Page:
Brent crude steadied above $107 per barrel on Friday, but prices were headed for their biggest weekly loss in more than a month on worries about the euro zone economy and a looming fiscal crisis in the United States, the world's top oil consumer.
While the European Central Bank painted a gloomy picture for the region in 2013, investors also remained cautious with no immediate resolution in sight to the US "fiscal cliff" of steep budget cuts and tax hikes which come into effect next year and threaten to tip the economy back into recession.
The only bright patch has been China where growth is reviving after seven quarters of slowdown, leading to some optimism about demand from the world's top energy consumer.
"The weaker ECB story will weigh on Brent prices and (ECB President Mario) Draghi's comments will weigh on expectations," said Jonathan Barratt, chief executive officer at Barratt's Bulletin, a Sydney-based research firm.
"The big picture is that Europe is weak, US is undecided and China is strong, so the news flow from these three will be what determines prices," he added.
Front-month Brent futures added 30 cents to $107.33 per barrel by 11.01am UAE time, after dropping for four straight sessions. For the week, Brent was down 3.5 percent, its biggest such loss since the week ended Nov 2.
US crude rose 31 cents to $86.57 per barrel, but was down nearly 3 percent for the week, it first decline in five weeks and the steepest drop since late October.
Economic worries from both sides of the Atlantic have curbed investor appetite for riskier assets in recent months, dragging down the Thomson Reuters-Jefferies CRB index, a bellwether for commodities, about 4 percent so far this quarter.
There was some relief after Greece secured a deal with its international lenders, but concerns about Europe were reignited as ECB's subdued forecasts pointed to a higher likelihood of contraction in the economy in 2013, confirming the assessment the three-year old debt crisis was nowhere close to resolution.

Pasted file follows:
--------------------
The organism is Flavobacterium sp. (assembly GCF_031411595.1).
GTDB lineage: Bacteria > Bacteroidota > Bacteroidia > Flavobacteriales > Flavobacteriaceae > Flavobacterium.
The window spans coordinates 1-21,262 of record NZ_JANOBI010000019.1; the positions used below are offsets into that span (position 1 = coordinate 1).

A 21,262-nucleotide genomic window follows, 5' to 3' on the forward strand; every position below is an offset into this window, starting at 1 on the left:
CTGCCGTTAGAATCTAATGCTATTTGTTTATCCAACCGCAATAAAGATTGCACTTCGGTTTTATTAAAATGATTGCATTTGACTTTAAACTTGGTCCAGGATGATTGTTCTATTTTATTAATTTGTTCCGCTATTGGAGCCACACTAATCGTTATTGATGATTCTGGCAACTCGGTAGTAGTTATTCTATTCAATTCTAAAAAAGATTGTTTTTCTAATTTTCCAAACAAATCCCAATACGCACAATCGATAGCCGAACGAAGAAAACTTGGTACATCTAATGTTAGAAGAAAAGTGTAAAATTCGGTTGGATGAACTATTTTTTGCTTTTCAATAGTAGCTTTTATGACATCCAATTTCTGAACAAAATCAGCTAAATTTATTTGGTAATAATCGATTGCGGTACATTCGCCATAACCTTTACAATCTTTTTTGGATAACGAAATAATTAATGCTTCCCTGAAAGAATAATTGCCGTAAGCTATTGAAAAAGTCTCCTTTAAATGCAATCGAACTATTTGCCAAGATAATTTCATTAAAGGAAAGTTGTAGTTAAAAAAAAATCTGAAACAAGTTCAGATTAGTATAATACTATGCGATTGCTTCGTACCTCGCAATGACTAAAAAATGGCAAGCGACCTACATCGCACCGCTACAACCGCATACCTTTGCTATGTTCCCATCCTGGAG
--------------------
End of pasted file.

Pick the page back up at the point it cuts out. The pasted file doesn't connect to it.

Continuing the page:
Adding to the jitters was the political impasse on the US fiscal policy.
With little to show after a month of posturing, the White House and Republicans in Congress dropped hints on Thursday that they had resumed low-level private talks on breaking the stalemate but refused to divulge details.
While investors are reasonably confident that a resolution will be reached before the deadline, they are turning risk-averse as the deadline draws closer with no agreement in sight.
A mixed batch of economic data from the world's largest economy is not helping the outlook either, as manufacturing slipped to a three-year low in November, the service sector grew and jobless claims came in lower than expected.
On Friday, investors will focus on key non-farm payrolls (NFP) data for November, which may show a slowdown in job growth in the aftermath of Superstorm Sandy that disrupted economic activity.
"With the FOMC next week, (the NFP) number will likely shape expectations for the post-twist Fed and gauge business sentiment ahead of the fiscal cliff," Citigroup analysts said in a statement.
Federal Reserve policymakers are scheduled to meet December 11-12 to review monetary policy.
Investors were also monitoring developments in the Middle East where a worsening political crisis in Egypt, an escalating civil conflict in Syria and sabre-rattling by Israel has heightened worries about oil supply from the region.